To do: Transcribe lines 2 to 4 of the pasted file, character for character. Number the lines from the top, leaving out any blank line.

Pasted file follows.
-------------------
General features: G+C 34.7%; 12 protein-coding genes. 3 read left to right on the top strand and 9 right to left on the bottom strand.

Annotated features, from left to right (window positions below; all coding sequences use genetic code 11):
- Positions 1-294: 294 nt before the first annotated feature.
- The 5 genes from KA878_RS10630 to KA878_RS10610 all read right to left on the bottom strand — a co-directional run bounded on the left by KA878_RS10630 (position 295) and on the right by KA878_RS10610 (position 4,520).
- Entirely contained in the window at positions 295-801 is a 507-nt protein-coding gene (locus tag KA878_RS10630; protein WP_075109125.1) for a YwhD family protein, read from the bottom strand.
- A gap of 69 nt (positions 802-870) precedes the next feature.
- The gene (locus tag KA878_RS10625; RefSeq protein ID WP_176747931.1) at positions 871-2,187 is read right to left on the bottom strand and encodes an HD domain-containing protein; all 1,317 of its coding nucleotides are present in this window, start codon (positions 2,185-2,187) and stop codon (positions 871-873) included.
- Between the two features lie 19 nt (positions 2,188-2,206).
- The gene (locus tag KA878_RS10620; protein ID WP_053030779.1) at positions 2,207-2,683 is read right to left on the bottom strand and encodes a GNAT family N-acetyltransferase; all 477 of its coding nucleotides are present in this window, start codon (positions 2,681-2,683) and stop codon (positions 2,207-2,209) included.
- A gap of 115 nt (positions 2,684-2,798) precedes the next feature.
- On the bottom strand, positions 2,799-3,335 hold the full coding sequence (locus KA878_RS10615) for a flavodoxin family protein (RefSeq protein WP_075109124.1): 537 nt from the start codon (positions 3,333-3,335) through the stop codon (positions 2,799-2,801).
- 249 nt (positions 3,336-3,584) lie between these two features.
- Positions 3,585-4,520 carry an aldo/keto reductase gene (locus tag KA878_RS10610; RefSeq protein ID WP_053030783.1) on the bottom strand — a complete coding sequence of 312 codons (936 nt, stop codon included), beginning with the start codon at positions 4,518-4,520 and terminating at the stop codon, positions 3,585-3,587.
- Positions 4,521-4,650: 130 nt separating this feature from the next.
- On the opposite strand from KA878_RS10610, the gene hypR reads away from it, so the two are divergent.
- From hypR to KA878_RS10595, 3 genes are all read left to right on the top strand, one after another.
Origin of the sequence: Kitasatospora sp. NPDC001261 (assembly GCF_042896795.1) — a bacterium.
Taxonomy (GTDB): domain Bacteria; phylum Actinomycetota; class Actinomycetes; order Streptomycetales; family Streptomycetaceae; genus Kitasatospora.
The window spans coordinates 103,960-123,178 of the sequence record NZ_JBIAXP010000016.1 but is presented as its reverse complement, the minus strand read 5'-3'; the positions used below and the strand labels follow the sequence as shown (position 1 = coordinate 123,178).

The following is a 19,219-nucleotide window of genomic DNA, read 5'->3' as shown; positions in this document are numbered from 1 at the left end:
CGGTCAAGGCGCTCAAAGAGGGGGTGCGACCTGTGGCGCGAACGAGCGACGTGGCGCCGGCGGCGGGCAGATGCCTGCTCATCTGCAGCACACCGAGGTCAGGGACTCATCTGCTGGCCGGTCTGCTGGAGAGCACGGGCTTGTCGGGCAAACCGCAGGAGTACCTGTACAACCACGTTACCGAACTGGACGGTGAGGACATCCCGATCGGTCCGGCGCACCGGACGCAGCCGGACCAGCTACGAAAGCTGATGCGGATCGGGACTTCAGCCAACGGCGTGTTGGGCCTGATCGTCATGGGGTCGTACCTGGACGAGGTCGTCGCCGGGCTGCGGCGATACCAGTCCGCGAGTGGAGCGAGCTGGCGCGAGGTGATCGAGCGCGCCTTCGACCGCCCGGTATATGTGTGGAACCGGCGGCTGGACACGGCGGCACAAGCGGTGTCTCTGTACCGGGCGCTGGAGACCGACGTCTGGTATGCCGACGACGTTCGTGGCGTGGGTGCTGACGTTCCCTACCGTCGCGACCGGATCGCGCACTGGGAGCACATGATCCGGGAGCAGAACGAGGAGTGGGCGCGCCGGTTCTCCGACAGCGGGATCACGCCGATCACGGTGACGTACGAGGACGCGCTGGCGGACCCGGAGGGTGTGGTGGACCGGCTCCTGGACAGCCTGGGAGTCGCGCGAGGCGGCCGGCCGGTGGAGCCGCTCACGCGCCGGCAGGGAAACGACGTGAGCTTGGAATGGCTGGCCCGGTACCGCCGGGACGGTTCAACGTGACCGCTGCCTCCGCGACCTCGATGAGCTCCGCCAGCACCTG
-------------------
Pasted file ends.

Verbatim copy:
Annotated features, from left to right (window positions below; all coding sequences use genetic code 11):
- Positions 1-294: 294 nt before the first annotated feature.
- The 5 genes from KA878_RS10630 to KA878_RS10610 all read right to left on the bottom strand — a co-directional run bounded on the left by KA878_RS10630 (position 295) and on the right by KA878_RS10610 (position 4,520).